• According to the values set at runtime

At the server level, the decision is simple. The server character set and collation depend initially on the options that you use when you start mysqld. You can use --default-character-set for the character set, and along with it you can add --default-collation for the collation. If you don't specify a character set, that is the same as saying --default-character-set=latin1. If you specify only a character set (for example, latin1) but not a collation, that is the same as saying --default-charset=latin1 --default-collation=latin1_swedish_ci because latin1_swedish_ci is the default collation for latin1. Therefore, the following three commands all have the same effect:

shell> mysqld
shell> mysqld --default-character-set=latin1
shell> mysqld --default-character-set=latin1 \
           --default-collation=latin1_swedish_ci

One way to change the settings is by recompiling. If you want to change the default server character set and collation when building from sources, use: --with-charset and --with-collation as arguments for configure. For example:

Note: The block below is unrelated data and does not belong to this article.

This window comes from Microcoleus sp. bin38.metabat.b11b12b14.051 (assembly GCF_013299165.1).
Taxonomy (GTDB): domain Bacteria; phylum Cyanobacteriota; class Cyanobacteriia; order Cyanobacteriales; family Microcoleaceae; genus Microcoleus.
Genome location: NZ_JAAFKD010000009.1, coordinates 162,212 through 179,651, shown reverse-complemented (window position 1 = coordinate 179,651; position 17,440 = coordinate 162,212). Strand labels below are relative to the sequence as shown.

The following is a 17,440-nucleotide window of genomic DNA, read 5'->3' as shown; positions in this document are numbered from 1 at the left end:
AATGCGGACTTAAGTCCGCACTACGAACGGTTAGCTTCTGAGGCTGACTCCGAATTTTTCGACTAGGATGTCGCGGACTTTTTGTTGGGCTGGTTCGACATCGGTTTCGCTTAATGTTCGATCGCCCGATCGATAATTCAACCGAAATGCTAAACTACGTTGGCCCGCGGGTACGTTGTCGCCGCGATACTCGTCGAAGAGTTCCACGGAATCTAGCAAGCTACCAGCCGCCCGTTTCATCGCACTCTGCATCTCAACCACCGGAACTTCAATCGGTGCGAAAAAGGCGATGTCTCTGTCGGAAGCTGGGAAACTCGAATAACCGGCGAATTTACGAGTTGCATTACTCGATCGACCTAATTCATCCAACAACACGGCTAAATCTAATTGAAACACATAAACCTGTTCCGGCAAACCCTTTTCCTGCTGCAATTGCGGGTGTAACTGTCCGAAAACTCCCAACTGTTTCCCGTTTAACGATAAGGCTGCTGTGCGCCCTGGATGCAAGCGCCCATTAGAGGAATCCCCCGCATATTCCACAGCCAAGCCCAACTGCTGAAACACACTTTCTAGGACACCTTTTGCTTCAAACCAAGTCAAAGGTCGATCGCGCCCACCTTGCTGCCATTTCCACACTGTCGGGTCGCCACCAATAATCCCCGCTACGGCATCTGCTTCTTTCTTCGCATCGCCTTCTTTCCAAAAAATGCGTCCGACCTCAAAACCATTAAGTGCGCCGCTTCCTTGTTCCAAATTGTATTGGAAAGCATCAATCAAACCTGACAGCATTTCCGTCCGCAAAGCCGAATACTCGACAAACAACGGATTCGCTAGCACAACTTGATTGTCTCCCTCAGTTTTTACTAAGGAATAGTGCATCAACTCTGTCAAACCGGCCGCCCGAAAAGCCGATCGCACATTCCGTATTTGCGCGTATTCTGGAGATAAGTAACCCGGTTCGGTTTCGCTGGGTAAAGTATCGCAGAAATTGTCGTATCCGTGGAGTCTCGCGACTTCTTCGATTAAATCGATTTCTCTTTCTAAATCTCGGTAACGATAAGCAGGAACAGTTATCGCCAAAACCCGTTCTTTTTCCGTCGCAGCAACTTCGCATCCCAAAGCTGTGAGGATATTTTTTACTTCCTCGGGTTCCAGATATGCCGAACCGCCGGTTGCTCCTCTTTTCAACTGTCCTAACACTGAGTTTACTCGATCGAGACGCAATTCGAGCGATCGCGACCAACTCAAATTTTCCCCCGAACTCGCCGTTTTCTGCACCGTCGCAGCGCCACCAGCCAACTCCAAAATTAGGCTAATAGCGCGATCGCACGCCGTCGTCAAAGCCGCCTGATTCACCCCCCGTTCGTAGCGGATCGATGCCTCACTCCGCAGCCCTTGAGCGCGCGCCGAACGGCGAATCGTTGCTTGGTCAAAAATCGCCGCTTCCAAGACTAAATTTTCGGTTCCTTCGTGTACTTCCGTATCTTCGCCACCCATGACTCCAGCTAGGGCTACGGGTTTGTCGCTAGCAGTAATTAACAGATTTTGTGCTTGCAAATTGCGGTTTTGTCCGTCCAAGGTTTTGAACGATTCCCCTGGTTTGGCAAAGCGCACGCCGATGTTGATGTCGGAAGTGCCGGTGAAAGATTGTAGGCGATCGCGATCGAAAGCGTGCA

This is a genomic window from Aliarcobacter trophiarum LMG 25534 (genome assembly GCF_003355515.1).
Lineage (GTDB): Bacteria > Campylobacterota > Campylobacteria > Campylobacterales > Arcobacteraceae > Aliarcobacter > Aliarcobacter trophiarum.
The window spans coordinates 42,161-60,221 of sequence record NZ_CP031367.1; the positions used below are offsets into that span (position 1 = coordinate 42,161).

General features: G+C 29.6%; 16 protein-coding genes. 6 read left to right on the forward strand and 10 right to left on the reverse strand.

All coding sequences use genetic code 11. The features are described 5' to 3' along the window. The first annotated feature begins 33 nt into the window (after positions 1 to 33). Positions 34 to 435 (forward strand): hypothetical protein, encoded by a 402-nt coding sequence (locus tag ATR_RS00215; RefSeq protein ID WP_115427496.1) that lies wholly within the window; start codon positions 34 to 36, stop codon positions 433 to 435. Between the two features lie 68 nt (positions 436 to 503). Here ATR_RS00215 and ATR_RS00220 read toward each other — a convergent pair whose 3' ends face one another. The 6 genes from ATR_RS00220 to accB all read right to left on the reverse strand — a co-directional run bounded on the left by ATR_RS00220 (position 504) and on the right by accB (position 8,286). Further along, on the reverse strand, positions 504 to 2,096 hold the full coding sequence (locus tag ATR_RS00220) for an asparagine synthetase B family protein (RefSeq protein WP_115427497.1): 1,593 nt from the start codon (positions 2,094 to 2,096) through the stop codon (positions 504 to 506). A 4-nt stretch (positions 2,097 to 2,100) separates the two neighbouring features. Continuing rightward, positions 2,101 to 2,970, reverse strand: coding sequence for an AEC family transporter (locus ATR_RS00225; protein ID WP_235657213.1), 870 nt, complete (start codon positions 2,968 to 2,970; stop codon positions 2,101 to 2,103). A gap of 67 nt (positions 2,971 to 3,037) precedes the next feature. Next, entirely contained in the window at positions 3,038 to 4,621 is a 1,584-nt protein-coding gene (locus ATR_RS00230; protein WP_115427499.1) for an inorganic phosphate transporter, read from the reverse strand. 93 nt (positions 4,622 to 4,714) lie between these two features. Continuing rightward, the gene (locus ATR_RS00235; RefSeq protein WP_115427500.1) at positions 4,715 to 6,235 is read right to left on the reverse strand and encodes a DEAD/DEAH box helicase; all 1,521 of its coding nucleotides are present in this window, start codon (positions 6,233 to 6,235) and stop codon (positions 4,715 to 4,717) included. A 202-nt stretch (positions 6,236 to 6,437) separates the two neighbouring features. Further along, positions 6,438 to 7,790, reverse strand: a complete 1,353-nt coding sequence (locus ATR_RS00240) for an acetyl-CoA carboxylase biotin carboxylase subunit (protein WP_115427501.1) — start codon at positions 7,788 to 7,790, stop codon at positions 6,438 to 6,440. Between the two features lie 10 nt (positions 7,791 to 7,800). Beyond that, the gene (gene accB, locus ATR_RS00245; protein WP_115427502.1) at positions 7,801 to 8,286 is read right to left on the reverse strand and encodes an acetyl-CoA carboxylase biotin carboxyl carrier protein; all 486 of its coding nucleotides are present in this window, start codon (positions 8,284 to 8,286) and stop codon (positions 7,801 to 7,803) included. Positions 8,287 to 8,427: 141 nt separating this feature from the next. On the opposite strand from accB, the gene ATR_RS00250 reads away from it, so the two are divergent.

shell> ./configure --with-charset=latin1

Or:

shell> ./configure --with-charset=latin1 \
           --with-collation=latin1_german1_ci

Both mysqld and configure verify that the character set/collation combination is valid. If not, each program displays an error message and terminates.

The current server character set and collation are available as the values of the character_set_server and collation_server system variables. These variables can be changed at runtime.

10.3.2. Database Character Set and Collation

Every database has a database character set and a database collation, which may not be null. The CREATE DATABASE and ALTER DATABASE statements have optional clauses for specifying the database character set and collation:

CREATE DATABASE db_name
    [[DEFAULT] CHARACTER SET charset_name]
    [[DEFAULT] COLLATE collation_name]

ALTER DATABASE db_name
    [[DEFAULT] CHARACTER SET charset_name]
    [[DEFAULT] COLLATE collation_name]

Example:

CREATE DATABASE db_name
    DEFAULT CHARACTER SET latin1 COLLATE latin1_swedish_ci;

MySQL chooses the database character set and database collation thus: